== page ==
What some people don't understand is that planes (ie pilots) try to maintain a certain cruising altitude so the pilot / autopilot is constantly adjusting the plane's controls, usually the throttles to maintain that altitude.

Planes can only fly up to a certain altitude anyway. The thinning atmosphere means the wings cannot create enough lift nor can the engines get enough oxygen. So planes can't fly directly straight out towards space even if they wanted to. They would eventually begin to nose down regardless.
 

DavidB66

Active Member
Over the few years I've been following the flat earth 'debate', the question of how aircraft manage to follow the curvature of the earth has come up a lot. I recall seeing three broad classes of explanation:

1. The pilot (or autopilot) will need to adjust the controls from time to time to maintain a desired altitude, e.g. to allow for wind conditions and the changing weight of the plane as fuel is consumed. These adjustments are made by reference to an altimeter which measures the height of the plane above the ground, so they will automatically follow the curvature of the earth. There is no need for any separate allowance to be made for this.

2. Once the plane is at the desired altitude, the pilot will set the 'trim' of the plane to maintain the desired altitude as far as possible without further ad hoc adjustments. Since in level flight the ground is 'dropping' at a predicable way due to curvature, the setting will consciously or unconsciously allow for this. An analogy is often made with a car going round a circular track: the driver need only (in principle) keep the steering wheel in a set position once a steady rate of turn has been achieved. (As a variant on this explanation, it may be suggested that the necessary allowance for curvature is built into the design of the plane. To pursue the analogy of the car, if manufacturers and designers knew that the car was usually going to be going round a circular track of a given size, they might make this the default setting for the steering.)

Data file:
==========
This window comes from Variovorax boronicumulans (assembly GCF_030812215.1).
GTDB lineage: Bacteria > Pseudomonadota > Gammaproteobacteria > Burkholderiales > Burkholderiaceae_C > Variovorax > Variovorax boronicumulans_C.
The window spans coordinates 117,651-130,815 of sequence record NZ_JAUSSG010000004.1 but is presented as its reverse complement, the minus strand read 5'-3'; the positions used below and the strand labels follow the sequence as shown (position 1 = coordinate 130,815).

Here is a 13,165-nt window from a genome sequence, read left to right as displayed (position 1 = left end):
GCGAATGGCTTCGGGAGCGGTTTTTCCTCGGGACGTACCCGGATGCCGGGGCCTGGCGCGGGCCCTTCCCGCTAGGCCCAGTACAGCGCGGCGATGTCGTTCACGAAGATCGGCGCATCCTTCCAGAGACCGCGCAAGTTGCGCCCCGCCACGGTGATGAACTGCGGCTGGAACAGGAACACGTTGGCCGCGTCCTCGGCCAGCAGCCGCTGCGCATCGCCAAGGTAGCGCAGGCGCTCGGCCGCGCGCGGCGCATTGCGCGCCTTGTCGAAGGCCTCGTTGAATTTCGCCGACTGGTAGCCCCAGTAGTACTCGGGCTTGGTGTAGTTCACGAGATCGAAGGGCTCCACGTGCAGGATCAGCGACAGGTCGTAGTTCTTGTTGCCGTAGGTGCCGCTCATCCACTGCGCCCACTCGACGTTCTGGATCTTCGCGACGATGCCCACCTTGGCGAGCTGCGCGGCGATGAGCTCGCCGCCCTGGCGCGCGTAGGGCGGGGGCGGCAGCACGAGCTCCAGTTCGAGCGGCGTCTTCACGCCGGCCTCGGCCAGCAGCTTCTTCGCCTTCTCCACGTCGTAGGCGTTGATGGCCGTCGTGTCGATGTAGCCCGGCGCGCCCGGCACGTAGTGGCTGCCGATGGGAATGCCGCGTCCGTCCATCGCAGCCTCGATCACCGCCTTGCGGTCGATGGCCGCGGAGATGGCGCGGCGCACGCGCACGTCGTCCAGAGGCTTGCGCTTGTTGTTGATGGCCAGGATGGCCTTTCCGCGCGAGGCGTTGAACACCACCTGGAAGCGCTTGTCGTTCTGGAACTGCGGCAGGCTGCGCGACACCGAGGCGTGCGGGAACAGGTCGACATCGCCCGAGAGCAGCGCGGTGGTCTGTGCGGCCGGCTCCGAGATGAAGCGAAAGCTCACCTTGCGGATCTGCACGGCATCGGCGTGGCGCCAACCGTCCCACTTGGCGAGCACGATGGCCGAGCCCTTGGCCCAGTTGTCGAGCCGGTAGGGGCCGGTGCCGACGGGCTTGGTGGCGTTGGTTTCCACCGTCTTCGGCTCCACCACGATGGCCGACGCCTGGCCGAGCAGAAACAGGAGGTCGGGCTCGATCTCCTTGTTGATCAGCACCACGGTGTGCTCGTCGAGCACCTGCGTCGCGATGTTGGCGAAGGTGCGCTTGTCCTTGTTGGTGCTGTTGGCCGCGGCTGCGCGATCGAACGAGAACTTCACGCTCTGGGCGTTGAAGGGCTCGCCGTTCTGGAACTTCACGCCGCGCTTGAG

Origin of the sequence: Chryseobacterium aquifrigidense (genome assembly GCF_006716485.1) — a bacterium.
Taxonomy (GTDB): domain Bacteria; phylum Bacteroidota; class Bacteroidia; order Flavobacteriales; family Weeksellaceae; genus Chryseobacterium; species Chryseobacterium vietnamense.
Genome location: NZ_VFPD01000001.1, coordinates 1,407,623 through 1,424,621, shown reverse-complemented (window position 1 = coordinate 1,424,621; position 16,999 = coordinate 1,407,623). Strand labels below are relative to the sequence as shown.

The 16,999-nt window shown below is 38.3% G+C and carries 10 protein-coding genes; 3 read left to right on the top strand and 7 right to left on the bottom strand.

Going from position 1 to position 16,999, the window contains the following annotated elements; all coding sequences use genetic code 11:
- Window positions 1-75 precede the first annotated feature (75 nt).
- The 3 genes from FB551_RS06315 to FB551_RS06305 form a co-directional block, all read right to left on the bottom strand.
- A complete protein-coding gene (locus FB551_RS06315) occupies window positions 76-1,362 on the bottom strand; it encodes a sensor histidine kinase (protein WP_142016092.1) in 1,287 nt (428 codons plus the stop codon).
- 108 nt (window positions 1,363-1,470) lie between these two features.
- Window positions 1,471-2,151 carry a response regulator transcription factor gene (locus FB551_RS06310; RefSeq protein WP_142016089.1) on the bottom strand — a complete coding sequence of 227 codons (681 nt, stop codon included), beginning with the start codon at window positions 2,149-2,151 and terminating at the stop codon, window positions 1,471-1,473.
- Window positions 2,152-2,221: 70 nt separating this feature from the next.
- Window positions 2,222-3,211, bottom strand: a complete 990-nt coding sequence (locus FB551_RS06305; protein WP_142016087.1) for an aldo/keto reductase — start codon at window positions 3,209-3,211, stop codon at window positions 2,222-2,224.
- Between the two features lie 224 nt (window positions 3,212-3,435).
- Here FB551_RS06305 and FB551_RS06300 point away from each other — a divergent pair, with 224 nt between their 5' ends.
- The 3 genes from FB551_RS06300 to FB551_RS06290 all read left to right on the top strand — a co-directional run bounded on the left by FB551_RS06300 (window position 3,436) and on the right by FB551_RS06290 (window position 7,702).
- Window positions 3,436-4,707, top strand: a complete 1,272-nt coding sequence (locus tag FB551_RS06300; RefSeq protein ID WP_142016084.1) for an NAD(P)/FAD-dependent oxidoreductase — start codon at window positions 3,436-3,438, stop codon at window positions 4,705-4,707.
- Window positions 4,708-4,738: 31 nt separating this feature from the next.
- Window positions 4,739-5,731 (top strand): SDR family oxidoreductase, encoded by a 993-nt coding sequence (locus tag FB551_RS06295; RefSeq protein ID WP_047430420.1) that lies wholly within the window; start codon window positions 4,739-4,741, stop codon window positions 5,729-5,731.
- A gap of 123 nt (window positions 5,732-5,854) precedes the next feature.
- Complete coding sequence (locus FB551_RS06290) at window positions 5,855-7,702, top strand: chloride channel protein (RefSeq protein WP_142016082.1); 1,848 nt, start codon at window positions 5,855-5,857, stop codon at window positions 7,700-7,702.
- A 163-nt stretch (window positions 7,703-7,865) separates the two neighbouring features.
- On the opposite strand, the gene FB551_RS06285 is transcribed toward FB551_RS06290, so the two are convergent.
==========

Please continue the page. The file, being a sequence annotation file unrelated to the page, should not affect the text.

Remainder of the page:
3. Occasionally it is suggested that the plane follows the curvature of the earth automatically in accordance with the laws of physics, in response to the changing direction of gravity. I don't recall any convincing argument for this type of explanation, but it is not impossible. An analogy might be made with a pair of weighing scales. A pair of scales is usually designed to give a stable equilibrium, most often by ensuring that the centre of mass of the balance arm is below the pivot. If one side of the scales is depressed, the centre of mass will be displaced to the other side, so it will pull that side down and restore the balance. If a pair of scales of this kind were transported around the curvature of the earth, it would not be necessary to adjust the balance arm to keep it horizontal, as it would respond automatically to the changing direction of gravity. In the case of an aircraft, the balance of forces is much more complex, but it is conceivable that some such automatic process contributes to its stability.